Roughly 700 people live in La Técnica, Guatemala, which sits in a rainforest and owes its existence to two kinds of tourists. The first are the traditional tourists who come to the Mexican side of the Usumacinta River and hire small boats from La Técnica to take them to Mayan ruins in Mexico.
The Tribune's reporting for this project is supported by the Pulitzer Center.
The second kind are the migrants, who pay a few dollars to take those same boats from La Técnica to the Mexican side of the river so they can continue their journey toward the United States — where they hope to find asylum after leaving countries like Honduras that have been wracked by violence.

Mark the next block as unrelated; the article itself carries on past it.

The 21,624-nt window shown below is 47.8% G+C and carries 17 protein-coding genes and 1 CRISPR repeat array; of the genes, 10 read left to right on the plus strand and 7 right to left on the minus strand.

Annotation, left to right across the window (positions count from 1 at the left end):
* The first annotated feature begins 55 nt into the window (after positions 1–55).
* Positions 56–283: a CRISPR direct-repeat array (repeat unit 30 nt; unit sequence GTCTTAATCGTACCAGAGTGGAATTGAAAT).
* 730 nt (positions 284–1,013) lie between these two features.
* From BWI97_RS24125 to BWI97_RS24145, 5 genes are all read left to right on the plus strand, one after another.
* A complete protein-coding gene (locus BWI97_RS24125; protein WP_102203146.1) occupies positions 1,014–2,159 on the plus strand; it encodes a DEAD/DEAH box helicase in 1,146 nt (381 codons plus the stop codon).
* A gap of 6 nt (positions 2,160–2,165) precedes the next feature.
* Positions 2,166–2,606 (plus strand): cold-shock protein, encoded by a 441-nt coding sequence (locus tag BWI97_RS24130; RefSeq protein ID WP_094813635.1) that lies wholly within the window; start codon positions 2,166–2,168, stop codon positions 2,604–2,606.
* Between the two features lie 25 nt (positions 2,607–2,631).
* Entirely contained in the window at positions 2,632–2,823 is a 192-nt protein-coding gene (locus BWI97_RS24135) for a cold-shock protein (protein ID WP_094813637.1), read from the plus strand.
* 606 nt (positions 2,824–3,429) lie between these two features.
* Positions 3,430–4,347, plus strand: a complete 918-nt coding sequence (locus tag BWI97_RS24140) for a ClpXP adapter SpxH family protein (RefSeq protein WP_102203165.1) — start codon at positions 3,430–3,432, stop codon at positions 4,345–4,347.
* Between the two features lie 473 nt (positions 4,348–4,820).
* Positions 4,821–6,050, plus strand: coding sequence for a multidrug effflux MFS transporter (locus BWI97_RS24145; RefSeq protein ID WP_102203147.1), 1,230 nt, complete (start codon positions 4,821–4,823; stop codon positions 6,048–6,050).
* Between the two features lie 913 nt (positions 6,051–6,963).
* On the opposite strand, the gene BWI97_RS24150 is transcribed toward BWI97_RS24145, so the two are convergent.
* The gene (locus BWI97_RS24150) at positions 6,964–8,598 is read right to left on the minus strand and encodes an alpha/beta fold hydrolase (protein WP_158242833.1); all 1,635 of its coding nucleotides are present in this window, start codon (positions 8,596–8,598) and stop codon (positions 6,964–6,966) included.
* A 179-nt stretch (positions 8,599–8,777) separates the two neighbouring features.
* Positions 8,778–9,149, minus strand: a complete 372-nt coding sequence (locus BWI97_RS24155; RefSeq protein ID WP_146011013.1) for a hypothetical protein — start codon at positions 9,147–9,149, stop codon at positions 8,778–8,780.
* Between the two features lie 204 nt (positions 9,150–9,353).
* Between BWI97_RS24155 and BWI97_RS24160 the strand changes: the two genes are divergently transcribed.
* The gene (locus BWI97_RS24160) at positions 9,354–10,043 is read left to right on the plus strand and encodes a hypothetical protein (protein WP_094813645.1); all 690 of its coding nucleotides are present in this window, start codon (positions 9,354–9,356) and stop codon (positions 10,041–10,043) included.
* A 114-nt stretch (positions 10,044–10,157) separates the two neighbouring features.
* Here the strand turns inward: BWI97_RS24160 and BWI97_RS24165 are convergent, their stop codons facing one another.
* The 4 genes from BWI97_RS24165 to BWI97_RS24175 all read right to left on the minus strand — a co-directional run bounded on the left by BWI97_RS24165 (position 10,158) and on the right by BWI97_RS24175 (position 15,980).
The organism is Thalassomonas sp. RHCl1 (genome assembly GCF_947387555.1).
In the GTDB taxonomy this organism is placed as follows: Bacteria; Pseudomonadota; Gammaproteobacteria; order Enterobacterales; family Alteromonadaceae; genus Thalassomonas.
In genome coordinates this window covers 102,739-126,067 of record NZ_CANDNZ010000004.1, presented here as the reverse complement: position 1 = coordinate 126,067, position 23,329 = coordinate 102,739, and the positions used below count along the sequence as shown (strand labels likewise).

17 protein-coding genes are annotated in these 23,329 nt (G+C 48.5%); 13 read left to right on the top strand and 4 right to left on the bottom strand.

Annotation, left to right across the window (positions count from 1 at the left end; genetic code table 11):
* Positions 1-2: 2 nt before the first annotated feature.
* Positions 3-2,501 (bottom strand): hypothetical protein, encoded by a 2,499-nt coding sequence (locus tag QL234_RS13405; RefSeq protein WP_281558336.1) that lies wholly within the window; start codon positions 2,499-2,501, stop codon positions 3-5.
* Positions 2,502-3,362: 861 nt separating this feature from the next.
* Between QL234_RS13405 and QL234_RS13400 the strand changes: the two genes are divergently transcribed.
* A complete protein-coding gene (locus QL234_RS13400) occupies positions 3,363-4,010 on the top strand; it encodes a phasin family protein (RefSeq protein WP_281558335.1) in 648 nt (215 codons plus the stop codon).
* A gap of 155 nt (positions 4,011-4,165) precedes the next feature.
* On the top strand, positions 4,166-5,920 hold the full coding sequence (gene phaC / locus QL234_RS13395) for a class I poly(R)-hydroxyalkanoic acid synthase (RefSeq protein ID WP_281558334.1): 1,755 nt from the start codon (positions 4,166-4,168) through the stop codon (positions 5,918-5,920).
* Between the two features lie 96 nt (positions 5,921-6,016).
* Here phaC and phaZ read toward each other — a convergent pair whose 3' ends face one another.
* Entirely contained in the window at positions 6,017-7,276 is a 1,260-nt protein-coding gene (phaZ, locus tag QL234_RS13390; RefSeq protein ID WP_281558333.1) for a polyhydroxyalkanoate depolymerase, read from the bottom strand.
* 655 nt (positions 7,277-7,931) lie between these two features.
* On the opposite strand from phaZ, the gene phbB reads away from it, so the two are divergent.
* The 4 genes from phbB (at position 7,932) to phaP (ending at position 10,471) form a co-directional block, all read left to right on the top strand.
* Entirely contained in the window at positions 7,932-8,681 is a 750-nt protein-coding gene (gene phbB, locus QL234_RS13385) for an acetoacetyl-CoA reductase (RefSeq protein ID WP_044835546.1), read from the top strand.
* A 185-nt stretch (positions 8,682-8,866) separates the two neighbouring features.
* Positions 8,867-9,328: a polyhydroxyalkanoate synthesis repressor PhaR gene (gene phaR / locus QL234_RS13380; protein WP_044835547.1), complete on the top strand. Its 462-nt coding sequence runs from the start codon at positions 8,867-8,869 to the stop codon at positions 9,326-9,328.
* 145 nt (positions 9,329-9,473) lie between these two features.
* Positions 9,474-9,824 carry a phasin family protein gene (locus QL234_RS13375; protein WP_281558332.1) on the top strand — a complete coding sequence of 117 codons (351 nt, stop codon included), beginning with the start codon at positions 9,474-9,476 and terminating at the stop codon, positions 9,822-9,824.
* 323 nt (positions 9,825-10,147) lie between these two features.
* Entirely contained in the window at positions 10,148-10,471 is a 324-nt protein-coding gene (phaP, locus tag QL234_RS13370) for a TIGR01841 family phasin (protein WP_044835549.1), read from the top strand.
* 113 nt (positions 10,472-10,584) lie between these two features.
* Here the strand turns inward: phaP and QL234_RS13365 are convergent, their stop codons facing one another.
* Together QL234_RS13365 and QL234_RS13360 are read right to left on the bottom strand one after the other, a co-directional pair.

A year ago, this smuggler's hub was booming as migrants streamed north, stopping at the restaurants and hotels that crowd La Técnica's main road. But now that President Donald Trump's recent policies to deter asylum seekers have taken hold — and U.S. threats of tariffs convinced the Mexican government to help block migrants from crossing through its territory — the residents of La Técnica say business has slowed to a trickle.